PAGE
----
Table_1_Prevalence of Wheat Associated Bacillus spp. and Their Bio-Control Efficacy Against Fusarium Root Rot.docx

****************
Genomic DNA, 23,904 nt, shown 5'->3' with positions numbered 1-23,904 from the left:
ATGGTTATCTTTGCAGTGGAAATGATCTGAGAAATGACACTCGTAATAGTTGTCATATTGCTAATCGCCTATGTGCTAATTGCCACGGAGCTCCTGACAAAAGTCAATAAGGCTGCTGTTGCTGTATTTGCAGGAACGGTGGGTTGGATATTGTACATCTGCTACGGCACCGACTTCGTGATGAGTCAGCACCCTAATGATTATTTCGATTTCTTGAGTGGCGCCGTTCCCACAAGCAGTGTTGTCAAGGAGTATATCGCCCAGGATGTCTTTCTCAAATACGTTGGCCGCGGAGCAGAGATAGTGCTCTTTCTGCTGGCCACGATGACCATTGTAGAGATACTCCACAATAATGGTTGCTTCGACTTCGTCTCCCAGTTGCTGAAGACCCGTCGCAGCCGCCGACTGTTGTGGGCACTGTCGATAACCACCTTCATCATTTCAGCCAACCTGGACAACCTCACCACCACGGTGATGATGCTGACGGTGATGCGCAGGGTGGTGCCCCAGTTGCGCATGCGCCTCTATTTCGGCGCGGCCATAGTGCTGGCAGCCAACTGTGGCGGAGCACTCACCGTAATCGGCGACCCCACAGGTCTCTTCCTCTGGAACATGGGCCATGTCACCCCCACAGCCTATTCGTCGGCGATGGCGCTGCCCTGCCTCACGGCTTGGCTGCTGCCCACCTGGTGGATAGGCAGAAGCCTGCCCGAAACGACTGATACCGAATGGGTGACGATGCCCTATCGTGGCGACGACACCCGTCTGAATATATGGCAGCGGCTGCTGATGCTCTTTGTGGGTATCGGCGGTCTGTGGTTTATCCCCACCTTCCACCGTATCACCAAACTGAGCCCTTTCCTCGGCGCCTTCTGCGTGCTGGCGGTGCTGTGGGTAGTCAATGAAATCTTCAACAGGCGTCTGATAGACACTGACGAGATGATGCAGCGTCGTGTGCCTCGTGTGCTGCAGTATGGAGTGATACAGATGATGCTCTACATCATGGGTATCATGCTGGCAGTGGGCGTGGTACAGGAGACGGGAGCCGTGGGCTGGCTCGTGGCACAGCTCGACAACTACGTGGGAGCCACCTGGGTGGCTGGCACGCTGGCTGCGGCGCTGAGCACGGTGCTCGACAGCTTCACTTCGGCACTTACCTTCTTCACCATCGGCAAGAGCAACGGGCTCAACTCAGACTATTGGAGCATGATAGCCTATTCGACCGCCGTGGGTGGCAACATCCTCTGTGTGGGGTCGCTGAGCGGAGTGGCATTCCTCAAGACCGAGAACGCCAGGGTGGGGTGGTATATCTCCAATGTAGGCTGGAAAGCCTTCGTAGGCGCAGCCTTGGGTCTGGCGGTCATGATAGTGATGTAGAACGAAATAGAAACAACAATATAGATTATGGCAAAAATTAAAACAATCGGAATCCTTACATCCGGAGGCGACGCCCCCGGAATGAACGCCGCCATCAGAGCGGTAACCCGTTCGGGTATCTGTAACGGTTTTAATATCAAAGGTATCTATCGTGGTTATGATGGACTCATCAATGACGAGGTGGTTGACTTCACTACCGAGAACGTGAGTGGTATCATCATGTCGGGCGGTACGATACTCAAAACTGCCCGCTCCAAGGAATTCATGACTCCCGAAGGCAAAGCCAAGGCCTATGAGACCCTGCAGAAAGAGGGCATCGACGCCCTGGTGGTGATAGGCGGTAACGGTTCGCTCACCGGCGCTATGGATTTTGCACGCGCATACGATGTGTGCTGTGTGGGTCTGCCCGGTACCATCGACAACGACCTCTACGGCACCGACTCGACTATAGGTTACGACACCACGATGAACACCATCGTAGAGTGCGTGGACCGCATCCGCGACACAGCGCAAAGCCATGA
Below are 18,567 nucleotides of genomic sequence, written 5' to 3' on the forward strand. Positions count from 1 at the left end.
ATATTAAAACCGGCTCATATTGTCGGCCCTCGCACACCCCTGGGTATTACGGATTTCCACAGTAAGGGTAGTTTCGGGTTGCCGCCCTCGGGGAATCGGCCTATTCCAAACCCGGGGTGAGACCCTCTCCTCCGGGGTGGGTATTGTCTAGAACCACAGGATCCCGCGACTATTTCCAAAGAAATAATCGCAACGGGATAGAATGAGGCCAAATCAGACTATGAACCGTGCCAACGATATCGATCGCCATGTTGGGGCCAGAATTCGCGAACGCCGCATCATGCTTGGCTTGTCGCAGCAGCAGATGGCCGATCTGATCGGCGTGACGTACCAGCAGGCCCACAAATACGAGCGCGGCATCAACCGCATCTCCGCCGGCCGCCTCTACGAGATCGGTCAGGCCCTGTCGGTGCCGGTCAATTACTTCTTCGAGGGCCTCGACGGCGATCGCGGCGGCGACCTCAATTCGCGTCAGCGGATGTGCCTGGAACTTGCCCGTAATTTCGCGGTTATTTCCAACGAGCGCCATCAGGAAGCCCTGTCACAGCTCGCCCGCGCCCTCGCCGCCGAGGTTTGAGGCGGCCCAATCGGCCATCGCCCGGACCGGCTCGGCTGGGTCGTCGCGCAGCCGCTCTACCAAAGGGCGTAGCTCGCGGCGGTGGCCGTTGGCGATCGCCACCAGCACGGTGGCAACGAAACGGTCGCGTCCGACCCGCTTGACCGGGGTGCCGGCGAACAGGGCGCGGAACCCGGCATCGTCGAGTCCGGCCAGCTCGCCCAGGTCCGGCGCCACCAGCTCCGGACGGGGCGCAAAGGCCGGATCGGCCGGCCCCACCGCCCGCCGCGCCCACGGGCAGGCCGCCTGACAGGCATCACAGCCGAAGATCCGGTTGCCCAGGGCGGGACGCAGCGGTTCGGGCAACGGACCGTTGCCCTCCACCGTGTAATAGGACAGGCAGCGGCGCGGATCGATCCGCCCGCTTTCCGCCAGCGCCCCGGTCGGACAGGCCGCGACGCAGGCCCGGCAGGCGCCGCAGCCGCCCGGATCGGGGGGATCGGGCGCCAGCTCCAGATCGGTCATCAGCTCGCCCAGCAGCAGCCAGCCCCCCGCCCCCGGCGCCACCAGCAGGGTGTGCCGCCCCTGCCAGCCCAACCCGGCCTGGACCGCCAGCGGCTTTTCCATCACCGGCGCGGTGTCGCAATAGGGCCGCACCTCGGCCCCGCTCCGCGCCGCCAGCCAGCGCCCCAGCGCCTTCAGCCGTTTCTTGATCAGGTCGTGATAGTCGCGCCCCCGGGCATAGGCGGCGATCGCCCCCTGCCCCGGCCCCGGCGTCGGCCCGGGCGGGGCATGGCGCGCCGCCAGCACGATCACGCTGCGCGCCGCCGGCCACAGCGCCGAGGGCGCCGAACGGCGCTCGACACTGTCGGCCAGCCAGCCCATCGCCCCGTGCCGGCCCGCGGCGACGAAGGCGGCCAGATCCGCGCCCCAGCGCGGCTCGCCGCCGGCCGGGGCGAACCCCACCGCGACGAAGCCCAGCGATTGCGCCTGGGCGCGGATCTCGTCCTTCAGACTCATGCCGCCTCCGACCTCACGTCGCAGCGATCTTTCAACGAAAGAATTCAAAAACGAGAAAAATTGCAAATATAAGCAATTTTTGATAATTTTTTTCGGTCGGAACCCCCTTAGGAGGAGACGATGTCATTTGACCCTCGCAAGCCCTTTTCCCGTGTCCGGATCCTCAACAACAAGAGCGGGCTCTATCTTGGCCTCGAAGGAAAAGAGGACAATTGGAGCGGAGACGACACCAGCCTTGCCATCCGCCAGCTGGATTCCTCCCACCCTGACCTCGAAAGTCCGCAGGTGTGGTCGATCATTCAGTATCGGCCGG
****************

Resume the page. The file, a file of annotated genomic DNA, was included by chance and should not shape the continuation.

Bacillus spp. are the most prevalent group of bacteria in nature. Their prevalence depends upon multiple factors, namely, sporulation, antagonism, and production of secondary metabolites. The development of an eco-friendly approach to cope with edible crops diseases is very substantial for humans. In the present study, 658 isolates were obtained from wheat grown in the wheat rice cropping system and tested for their antagonistic activity against four wheat root rot pathogens, namely, Fusarium oxysporum, Fusarium moniliforme, Macrophomina phaseolina, and Rhizoctonia solani. Out of 658, 106 isolates were found antagonistic to either single or multiple fungi. Out of 106 antagonistic bacteria, 62 (23%) were rhizospheric, 28 (14%) were root endospheric, and 16 (9%) were leaf endospheric. Based on mean inhibition against all fungi, the bacterial strains SM-39 and SM-93 showed maximum antagonistic activity. The 16S rRNA gene analysis revealed that most of the antagonistic bacteria exhibiting ≥48% antagonism were Bacillus spp. (98%), except two were Klebsiella spp. (2%). The bacterial strains exhibited phylogenetic lineage with the type strains of the respective genus based on the 16S rRNA gene sequences. In the net house experiment, Bacillus velezensis (SM-39) and Bacillus cabrialesii (SM-93) significantly suppressed Fusarium root rot severity in wheat (42–62%). Plants treated with these strains had lower electrolytic leakage (29–36%), as compared to untreated (44%). Relative water content was much higher (46–58%) for plants inoculated with these strains. These antagonistic strains also considerably colonized the wheat rhizosphere with a cell population of 5.8–6.9.log CFU/g of soil. The rhizosphere of wheat grown in the wheat-rice cropping system could be the potential habitat of effective biocontrol agents.